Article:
Tuesday, October 21, 2014

Domestic Abuse & Activism

It’s periodically apparent to me that a lot of people have no idea how the police/legal systems deal with domestic abuse, be it spousal or child. I’m saying this as someone who went through the court system multiple times regarding being a victim of child abuse.

People don’t get that going to the cops once doesn’t magically make the abuser powerless or go away or anything like that.

In fact, going to the cops is likely to have the cops dismiss your abuse and then once they leave have the abuser escalate their violence. Male cops are twice as likely to commit dv abuse than the national average - so really you’re calling someone who likely sympathizes with your abuser.
As the National Center for Women and Policing noted in a heavily footnoted information sheet, "Two studies have found that at least 40 percent of police officer families experience domestic violence, in contrast to 10 percent of families in the general population. A third study of older and more experienced officers found a rate of 24 percent, indicating that domestic violence is two to four times more common among police families than American families in general." Cops "typically handle cases of police family violence informally, often without an official report, investigation, or even check of the victim's safety," the summary continues. "This 'informal' method is often in direct contradiction to legislative mandates and departmental policies regarding the appropriate response to domestic violence crimes." Finally, "even officers who are found guilty of domestic violence are unlikely to be fired, arrested, or referred for prosecution." (via the Atlantic)

Even if the cop means well, there are pretty strict limitations on what they can constitute as abuse for an immediate arrest. I would also point out that there can be racial and class markers for who gets arrested. A black man is persecuted by the police while a white abuser may not face the threat of arrest. Anyone who has read "To Kill a Mockingbird" would be aware of this sort of racial targeting where even an innocent black man make take the blame for a white abuser.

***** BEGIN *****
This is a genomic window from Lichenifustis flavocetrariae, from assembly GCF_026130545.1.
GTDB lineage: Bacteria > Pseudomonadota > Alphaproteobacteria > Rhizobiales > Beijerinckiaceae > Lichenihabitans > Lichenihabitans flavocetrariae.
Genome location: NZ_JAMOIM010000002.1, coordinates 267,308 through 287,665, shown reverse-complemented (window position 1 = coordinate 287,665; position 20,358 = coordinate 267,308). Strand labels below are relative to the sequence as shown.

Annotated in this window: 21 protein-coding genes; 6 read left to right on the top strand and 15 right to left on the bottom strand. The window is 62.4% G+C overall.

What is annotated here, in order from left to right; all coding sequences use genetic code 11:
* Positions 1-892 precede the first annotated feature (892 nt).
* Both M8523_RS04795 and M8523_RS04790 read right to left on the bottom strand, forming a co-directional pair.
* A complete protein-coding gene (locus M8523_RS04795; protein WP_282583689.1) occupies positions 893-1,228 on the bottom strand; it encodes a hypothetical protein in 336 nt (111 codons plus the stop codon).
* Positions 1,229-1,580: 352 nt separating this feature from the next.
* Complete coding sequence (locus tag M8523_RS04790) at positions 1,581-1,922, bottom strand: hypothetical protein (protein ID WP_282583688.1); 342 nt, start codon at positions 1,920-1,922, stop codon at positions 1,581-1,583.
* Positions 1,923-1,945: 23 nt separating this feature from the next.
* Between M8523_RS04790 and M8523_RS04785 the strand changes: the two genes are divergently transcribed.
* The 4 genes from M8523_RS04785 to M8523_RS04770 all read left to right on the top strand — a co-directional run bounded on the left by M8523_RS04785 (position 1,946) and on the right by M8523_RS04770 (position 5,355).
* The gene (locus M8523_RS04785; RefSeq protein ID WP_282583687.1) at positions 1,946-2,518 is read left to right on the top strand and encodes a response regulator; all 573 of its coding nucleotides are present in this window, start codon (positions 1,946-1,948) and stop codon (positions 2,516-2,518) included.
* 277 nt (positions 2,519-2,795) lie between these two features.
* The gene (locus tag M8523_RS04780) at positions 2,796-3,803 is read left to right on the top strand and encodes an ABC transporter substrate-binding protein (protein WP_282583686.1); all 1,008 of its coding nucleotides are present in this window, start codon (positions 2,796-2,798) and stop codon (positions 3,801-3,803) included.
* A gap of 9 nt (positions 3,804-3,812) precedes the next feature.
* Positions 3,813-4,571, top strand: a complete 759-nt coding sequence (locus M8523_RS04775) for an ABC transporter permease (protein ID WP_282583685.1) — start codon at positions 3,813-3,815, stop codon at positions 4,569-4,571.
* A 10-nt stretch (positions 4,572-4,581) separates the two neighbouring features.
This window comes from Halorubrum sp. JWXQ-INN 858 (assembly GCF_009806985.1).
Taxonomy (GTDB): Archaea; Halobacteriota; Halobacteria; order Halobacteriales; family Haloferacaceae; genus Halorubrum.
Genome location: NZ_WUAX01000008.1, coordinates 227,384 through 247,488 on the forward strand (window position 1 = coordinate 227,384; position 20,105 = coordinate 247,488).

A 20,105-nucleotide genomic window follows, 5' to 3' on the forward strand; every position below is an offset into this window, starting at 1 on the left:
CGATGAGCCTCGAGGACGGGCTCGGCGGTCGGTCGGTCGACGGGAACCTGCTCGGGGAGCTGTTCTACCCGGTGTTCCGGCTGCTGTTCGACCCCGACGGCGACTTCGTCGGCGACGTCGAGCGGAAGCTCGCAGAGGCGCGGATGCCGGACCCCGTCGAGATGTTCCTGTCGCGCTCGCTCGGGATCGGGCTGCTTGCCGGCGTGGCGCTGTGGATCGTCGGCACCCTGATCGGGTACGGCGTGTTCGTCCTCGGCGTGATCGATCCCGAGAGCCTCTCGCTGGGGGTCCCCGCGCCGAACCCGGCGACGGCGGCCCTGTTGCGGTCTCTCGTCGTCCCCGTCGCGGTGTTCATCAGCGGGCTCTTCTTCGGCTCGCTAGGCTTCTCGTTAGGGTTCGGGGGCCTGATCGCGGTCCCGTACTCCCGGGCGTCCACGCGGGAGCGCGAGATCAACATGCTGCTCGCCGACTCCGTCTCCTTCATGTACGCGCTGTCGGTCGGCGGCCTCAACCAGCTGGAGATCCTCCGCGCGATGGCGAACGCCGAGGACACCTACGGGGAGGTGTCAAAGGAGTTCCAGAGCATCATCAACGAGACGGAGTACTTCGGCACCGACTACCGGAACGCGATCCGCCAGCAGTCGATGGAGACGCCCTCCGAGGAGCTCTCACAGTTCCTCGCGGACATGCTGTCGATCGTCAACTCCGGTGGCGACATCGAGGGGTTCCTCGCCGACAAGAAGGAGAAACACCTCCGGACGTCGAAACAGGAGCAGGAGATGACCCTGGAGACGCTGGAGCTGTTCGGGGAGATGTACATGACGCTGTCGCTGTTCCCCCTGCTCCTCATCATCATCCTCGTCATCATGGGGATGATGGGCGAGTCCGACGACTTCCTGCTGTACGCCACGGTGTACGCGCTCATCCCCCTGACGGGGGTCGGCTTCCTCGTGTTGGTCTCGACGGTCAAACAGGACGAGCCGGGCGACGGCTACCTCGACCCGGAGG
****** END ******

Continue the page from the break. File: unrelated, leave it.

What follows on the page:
Domestic violence activists, therefore, must also challenge the racism endemic in our criminal justice system. (by Miriam Ruttenberg)

End even if you get a good cop and a good case and the right abuser where it’s going to be taken seriously and taken to court, it’s going to take a long time for the whole thing to be processed and the abuser can still continue to stalk, harass, and threaten you  until then. Especially if you have any sort of shared ‘property’ like a pet or child they’re likely to be targets.
The key result was that victims were 64 percent more likely to have died of all causes if their partners were arrested and jailed than if they were warned and allowed to remain at home. The death rate was much higher among African-American victims than among whites. (via the crime report)

For example in my DFS case, even if you have a good case of abuse and your abuser is supposed to follow a court set program, maybe no one follows up on the case and you’re still stuck with your abuser who now knows that you are trying to leave. so the violence and isolation increases. The court system is designed to return a child to their home, with minimum standards met; I felt in grave danger of being returned to a place a neglect with penalties for trying to leave.

"Actually a survivor leaves an average of 6-8 times and each time she leaves, the violence can often escalate. Women who leave their abuser are at higher risk (75% greater risk) of being killed than those who stay. Either staying or leaving the abusive relationship poses risks to her safety. A survivor that stays in the relationship oftentimes is strategizing the best time and safest time to leave." (via Building Futures)

Even those abusers who are caught and forced to go to treatment by the police and legal system may not change their vviolent behavior.
One example: There are as many as 2,500 "batterer intervention programs" around the nation. Shawna Andersen of the Massachusetts Parole Board reviewed all the research literature and concluded that there is no evidence that sending an abuser to such treatment is better at preventing future violence than no treatment at all. (via the crime report)

I trust women to protect themselves as best they are able. I do not trust cops to protect women; I expect cops to sympathize with abusers.We need to acknowledge that the current system is set up with the racist policies of the police and the violent goals of the prison industrial complex. Activism regarding domestic abuse - spousal or child - needs to be about providing women safe spaces away from their abusers and the abuser class (men). Women need to trust women's experiences with abuse to know how to best keep themselves save; women need to open their homes, hearts, and ears to provide support and resources to women who are seeking refuge and support due to domestic violence.